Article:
For review and comment: A Strategic Approach to Cloud Implementation (draft)

Scott Wallace - AGIMO
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Following our earlier work to provide agencies with guidance on the consideration and use of cloud computing, we’re releasing a new draft guide, A Strategic Approach to Cloud Implementation: An Australian Government Perspective. This guide complements the suite of better practice guides for cloud computing. It provides agencies with an understanding of the issues around considering and transitioning to cloud services. The guide forms the last component of the Cloud Framework that is a Stream One deliverable of the Australian Government Cloud Computing Strategic Direction Paper.

We designed the guide as an aid for experienced business strategists, architects, project managers, business analysts and IT staff to realise the benefits of cloud computing technology. It provides an overarching risk-based approach for government agencies to develop a cloud strategy and to implement cloud solutions. I would be interested in your views on the draft before we finalise it for release.  Please make your comments via this blog or alternatively by email to before COB Wednesday 22 August 2012. I look forward to your input. A Strategic Approach to Cloud Implementation (draft):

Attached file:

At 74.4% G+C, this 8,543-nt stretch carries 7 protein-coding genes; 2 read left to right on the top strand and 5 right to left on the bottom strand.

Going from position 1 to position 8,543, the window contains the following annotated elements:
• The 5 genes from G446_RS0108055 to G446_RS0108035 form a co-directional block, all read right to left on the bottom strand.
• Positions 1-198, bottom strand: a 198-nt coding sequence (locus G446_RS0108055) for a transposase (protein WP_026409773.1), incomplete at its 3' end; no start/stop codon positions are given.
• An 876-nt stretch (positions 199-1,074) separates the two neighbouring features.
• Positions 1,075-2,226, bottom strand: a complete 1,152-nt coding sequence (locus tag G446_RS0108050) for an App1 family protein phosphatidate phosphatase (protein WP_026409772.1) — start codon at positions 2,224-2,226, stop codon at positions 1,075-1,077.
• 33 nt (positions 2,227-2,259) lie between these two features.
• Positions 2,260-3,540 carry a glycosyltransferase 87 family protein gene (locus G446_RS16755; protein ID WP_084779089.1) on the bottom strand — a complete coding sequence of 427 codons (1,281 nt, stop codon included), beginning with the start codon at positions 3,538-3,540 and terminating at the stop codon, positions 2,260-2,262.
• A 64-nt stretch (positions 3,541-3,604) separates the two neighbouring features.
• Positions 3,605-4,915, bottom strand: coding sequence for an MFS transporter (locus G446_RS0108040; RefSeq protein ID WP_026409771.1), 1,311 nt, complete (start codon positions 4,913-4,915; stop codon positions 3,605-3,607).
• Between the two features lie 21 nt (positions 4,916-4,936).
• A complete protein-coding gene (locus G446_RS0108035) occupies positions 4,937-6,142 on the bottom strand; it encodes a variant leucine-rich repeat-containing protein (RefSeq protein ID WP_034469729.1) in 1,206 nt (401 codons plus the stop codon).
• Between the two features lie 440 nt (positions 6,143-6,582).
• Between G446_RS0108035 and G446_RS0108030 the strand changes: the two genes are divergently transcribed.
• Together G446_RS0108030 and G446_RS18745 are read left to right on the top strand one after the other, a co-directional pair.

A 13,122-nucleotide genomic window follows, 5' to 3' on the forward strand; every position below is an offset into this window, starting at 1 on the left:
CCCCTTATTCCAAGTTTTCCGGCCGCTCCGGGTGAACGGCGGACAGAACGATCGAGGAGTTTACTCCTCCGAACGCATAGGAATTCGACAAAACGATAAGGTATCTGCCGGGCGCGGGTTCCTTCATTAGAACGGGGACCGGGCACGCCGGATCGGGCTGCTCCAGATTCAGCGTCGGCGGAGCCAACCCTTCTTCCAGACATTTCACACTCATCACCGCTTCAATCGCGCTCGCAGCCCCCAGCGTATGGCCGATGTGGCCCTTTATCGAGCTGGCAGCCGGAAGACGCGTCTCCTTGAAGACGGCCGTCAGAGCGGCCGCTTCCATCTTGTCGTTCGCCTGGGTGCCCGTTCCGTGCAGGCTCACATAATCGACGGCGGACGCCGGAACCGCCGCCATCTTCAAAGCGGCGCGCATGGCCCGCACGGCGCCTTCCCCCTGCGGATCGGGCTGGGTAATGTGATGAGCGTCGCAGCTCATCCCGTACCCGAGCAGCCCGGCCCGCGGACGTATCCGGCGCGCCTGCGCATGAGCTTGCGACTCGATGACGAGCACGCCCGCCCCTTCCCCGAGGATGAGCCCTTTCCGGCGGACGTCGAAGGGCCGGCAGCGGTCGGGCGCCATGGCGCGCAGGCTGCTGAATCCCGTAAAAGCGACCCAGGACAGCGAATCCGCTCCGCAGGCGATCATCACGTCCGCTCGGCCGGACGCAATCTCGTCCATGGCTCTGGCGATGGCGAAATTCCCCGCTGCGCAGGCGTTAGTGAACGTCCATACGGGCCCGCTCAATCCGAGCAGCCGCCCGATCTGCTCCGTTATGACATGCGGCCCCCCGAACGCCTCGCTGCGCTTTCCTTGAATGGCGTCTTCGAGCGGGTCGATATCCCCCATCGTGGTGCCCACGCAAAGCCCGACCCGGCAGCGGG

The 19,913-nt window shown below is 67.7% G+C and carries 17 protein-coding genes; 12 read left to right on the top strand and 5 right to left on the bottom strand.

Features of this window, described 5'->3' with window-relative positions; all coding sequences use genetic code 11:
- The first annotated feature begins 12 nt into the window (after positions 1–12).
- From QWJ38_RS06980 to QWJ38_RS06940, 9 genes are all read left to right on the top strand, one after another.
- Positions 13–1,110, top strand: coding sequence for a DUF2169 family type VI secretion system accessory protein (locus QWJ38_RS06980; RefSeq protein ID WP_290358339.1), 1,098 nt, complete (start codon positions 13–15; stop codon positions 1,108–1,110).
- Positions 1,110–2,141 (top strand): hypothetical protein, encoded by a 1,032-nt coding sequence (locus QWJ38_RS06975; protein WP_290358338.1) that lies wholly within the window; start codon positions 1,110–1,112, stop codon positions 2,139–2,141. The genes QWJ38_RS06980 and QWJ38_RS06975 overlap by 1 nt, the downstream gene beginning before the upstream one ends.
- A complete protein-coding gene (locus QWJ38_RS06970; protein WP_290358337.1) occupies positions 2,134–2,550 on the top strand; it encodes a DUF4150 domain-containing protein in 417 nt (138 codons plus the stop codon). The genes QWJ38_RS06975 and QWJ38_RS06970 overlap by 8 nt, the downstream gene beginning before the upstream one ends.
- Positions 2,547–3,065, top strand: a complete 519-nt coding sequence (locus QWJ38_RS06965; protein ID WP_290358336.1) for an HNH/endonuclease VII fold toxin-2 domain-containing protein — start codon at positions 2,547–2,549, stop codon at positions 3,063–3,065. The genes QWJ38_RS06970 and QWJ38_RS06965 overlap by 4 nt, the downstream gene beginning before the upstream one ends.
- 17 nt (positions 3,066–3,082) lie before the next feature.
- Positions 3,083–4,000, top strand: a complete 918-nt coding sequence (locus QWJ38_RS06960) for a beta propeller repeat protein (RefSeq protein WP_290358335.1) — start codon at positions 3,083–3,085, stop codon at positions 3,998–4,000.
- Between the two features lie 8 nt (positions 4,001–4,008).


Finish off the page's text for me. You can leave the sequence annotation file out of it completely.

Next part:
Comments (2)

Good to see a draft version of this strategy.

At first glance, it reads overly cautious focusing on cloud as an exotic new and somewhat threatening option.

It gives the impressions that it deserves a lot of attention before seriously considering it over and above outsourcing or other strategic sourcing options currently in place.

This harmonises with AGIMO's cautious DCaaS policy that sanctions cloud services as to be carefully supervised, limited to $80K deals and no more than 12 months duration.

In any event the thrust of the draft is that the "strategy" is to be devolved to agencies for their risk analysis and development, anyway.

I think I understand why AGIMO feels unsure with embracing a US cloud first or UK's move to have cloud for its common IT infrastructure.

But would it undermine your data centre consolidation strategy to foreshadow a few whole of Government cloud infrastructure plans over the next few years?

What cloud options or their hybrids would AGIMO sanction beyond that they be secure and value for money?

Strategy usually means the Government has a vision for the future and a general plan of action.

The draft also reminds me of an issue first raised by Reinecke's review

"There is a raft of strategic ICT issues facing Government as technology continues to evolve, as innovation occurs in the ways that public servants and the community communicate and as the public sector uses ICT to deliver services. The absence of a vision and supporting strategies was a concern to the senior executives interviewed, with one summing up a commonly held perspective in this way: “ there is no five-year vision, no guidance on how it all comes together – there needs to be a serious bit of thinking and work done”.

Perhaps the next draft might spell out a whole of Government future for cloud strategy this more.

It is good to see some momentum growing behind recognition of cloud services as a practical sourcing alternative for agencies ... so well done.